Many people know that monthly payments are available for disabled individuals from both the Social Security Administration and the Department of Veterans Affairs (VA). But can a person receive both Social Security disability benefits and VA disability benefits?
Both require that you be found medically disabled but otherwise require very different things. For Social Security, what other requirements must be met depend on if you are attempting to obtain disability insurance, supplemental security income (SSI), child’s benefits, or another type of disability benefit. For VA disability benefits, you must additionally prove that your disabling condition is “service related” or connected to your military service. Additionally, you must show the severity of your disabling conditions so that the VA can give you a disability rating (percentage which they find you disabled). This is obviously a drastic oversimplification of the requirements of these benefits. However, the purpose of this blog is to discuss how these benefits interact with each other and not necessarily how to obtain these benefits.
While most people are aware these benefits exist, few people understand that Social Security disability and VA disability benefits are not mutually exclusive of each other. Meaning that unlike most benefits, you could receive both full monthly Social Security disability payments and full monthly VA disability payments without taking reduction on either benefit because of the other. This is uncommon. Individuals should be aware of this and not miss out on the possible additional monthly payments they may be entitled to if they in fact could qualify for both. However, as always, there are some exceptions to this rule.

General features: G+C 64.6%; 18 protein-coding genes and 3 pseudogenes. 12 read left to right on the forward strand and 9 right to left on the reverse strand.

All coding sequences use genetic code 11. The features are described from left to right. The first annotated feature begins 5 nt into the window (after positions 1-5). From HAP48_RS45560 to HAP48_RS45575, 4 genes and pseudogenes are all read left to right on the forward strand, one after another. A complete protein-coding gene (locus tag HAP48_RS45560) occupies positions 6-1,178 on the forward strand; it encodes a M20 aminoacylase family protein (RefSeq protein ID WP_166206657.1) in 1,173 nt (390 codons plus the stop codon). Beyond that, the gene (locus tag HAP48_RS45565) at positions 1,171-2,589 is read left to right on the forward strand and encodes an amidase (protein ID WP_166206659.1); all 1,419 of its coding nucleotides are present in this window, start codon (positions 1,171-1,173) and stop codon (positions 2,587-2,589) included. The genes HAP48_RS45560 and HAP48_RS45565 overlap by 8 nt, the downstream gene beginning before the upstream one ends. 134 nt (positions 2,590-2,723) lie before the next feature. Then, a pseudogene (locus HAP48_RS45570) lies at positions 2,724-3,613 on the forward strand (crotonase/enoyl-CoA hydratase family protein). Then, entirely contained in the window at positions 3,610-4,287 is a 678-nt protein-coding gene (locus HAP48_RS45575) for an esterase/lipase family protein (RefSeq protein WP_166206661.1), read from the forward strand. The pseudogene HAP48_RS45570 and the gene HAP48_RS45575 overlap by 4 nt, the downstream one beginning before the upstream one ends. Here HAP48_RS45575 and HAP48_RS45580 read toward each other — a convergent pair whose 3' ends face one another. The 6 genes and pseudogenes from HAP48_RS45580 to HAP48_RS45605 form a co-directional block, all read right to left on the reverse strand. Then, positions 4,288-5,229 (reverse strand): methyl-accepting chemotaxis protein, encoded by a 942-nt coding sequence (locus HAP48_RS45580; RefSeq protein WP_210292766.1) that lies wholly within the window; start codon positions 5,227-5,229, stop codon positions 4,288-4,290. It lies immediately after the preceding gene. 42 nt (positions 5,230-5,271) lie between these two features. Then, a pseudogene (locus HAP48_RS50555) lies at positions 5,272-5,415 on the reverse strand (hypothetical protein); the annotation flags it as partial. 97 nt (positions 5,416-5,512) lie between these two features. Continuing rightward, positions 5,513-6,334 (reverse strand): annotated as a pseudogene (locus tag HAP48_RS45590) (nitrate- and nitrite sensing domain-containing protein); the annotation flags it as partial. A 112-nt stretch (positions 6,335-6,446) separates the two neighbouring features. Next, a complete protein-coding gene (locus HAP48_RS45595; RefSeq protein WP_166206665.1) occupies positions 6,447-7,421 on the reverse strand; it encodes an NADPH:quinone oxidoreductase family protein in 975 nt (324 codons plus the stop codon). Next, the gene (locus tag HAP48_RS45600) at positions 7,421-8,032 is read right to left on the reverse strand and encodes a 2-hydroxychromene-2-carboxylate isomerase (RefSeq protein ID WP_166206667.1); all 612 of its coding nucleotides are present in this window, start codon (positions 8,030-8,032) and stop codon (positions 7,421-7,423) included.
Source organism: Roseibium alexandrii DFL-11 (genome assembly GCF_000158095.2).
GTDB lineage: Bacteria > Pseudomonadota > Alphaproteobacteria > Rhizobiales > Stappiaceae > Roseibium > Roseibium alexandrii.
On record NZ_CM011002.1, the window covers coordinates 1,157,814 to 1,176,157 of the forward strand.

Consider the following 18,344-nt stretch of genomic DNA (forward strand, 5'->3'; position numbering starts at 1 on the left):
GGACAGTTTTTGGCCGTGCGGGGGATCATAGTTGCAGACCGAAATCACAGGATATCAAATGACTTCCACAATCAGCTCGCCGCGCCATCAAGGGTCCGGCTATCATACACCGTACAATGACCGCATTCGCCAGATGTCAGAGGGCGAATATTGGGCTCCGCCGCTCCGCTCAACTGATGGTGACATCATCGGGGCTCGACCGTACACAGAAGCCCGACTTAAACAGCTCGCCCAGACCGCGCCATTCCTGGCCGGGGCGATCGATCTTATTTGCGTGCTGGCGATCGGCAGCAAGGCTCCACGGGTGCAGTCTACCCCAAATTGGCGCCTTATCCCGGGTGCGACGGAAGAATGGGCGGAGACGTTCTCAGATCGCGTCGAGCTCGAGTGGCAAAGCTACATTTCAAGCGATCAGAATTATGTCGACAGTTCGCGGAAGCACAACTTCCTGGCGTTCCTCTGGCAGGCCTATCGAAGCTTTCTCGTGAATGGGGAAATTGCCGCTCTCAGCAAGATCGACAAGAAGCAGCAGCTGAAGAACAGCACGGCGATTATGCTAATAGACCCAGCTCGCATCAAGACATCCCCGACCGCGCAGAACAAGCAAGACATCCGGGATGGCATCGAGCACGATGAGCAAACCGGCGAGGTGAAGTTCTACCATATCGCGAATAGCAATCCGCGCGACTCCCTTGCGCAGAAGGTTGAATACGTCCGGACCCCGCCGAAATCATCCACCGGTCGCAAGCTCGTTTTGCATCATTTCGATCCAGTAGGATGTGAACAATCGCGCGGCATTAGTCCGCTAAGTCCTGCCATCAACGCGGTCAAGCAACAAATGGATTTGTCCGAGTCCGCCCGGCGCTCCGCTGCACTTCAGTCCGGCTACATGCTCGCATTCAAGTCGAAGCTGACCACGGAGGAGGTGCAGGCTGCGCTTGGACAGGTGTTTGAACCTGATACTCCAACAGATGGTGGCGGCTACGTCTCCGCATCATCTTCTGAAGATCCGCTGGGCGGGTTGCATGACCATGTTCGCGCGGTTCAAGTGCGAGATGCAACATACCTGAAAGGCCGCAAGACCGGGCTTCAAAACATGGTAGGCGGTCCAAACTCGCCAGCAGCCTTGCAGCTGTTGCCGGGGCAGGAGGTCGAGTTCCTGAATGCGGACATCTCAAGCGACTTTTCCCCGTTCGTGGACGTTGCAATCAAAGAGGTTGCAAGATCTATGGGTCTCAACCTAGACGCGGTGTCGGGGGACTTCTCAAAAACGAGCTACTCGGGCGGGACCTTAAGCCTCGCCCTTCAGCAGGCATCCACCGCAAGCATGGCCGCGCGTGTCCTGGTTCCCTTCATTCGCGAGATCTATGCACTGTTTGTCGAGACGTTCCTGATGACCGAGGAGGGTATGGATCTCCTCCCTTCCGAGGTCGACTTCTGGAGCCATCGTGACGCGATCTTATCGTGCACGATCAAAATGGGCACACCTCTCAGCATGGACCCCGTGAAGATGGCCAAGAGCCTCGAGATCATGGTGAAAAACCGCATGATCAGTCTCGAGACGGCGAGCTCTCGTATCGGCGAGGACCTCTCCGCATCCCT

VA Benefits Are Excluded From WEP
In 1983, then President Ronald Reagan proposed and pushed for major reforms to the Social Security system, including and particularly Social Security disability. Within those reforms were the Windfall Elimination Provisions (WEP). The purpose of the Windfall Elimination Provisions are to prevent individuals who qualify for multiple types of benefits (disability, retirement, pensions, etc.) from obtaining more money due disability or in retirement than they earned while working.
While you can argue over the actual benefits of this or if it is good policy, that is the law and has been since 1983. Over the years, the Windfall Elimination Provisions have grown to encompass many types of benefits (especially those paid by a federal, state, or municipal government) such as state retirement pensions, workers compensation payments, federal employees retirement system payments, etc. However, noticeably absent from this list is VA benefits. Thus, over the years disability arising from military service has been excluded from Windfall Elimination Provisions (WEP) exceptions and reductions, and continues to be to this day.
Type of SS Disability Benefit Matters
So, the good news is that the obtaining of both Social Security disability benefits and VA disability benefits is not automatically precluded by law. However, that does not mean there is no interaction between Social Security disability and VA disability benefits. It all comes down to what type of Social Security disability benefit you qualify for and are/would be receiving. Luckily, this is a relatively simple distinction. Basically, every Social Security disability benefit other than Supplemental Security Income (SSI) does not interact with VA disability benefits. So, if you are receiving or attempting to obtain disability insurance, widow’s, child, or another type of Social Security disability benefit, you are not precluded from obtaining both monthly payments, in full, assuming you could qualify for both. Those receiving or seeking Social Security Supplemental Security Income (SSI) benefits are not so fortunate.